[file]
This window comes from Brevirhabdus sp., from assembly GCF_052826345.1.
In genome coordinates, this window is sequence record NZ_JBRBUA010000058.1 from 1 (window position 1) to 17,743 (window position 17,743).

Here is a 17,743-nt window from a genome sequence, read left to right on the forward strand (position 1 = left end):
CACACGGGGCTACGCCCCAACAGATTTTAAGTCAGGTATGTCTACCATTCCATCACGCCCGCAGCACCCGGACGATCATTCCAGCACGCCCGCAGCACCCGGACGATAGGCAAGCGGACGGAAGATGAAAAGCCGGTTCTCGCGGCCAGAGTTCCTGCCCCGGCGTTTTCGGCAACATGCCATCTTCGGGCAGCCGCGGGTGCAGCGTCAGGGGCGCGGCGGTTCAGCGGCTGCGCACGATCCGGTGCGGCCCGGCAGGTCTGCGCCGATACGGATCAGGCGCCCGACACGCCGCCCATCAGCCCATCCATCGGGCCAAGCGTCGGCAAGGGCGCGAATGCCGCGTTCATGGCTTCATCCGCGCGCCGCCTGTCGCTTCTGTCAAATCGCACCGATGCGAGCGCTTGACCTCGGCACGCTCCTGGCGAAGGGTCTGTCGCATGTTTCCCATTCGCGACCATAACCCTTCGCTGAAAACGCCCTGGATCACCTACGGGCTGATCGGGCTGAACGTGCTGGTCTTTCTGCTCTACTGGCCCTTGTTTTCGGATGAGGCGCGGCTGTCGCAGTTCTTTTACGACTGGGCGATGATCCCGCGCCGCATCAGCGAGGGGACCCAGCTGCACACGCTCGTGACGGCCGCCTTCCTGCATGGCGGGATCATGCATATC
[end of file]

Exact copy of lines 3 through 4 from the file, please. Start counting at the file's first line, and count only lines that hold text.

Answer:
Here is a 17,743-nt window from a genome sequence, read left to right on the forward strand (position 1 = left end):
CACACGGGGCTACGCCCCAACAGATTTTAAGTCAGGTATGTCTACCATTCCATCACGCCCGCAGCACCCGGACGATCATTCCAGCACGCCCGCAGCACCCGGACGATAGGCAAGCGGACGGAAGATGAAAAGCCGGTTCTCGCGGCCAGAGTTCCTGCCCCGGCGTTTTCGGCAACATGCCATCTTCGGGCAGCCGCGGGTGCAGCGTCAGGGGCGCGGCGGTTCAGCGGCTGCGCACGATCCGGTGCGGCCCGGCAGGTCTGCGCCGATACGGATCAGGCGCCCGACACGCCGCCCATCAGCCCATCCATCGGGCCAAGCGTCGGCAAGGGCGCGAATGCCGCGTTCATGGCTTCATCCGCGCGCCGCCTGTCGCTTCTGTCAAATCGCACCGATGCGAGCGCTTGACCTCGGCACGCTCCTGGCGAAGGGTCTGTCGCATGTTTCCCATTCGCGACCATAACCCTTCGCTGAAAACGCCCTGGATCACCTACGGGCTGATCGGGCTGAACGTGCTGGTCTTTCTGCTCTACTGGCCCTTGTTTTCGGATGAGGCGCGGCTGTCGCAGTTCTTTTACGACTGGGCGATGATCCCGCGCCGCATCAGCGAGGGGACCCAGCTGCACACGCTCGTGACGGCCGCCTTCCTGCATGGCGGGATCATGCATATC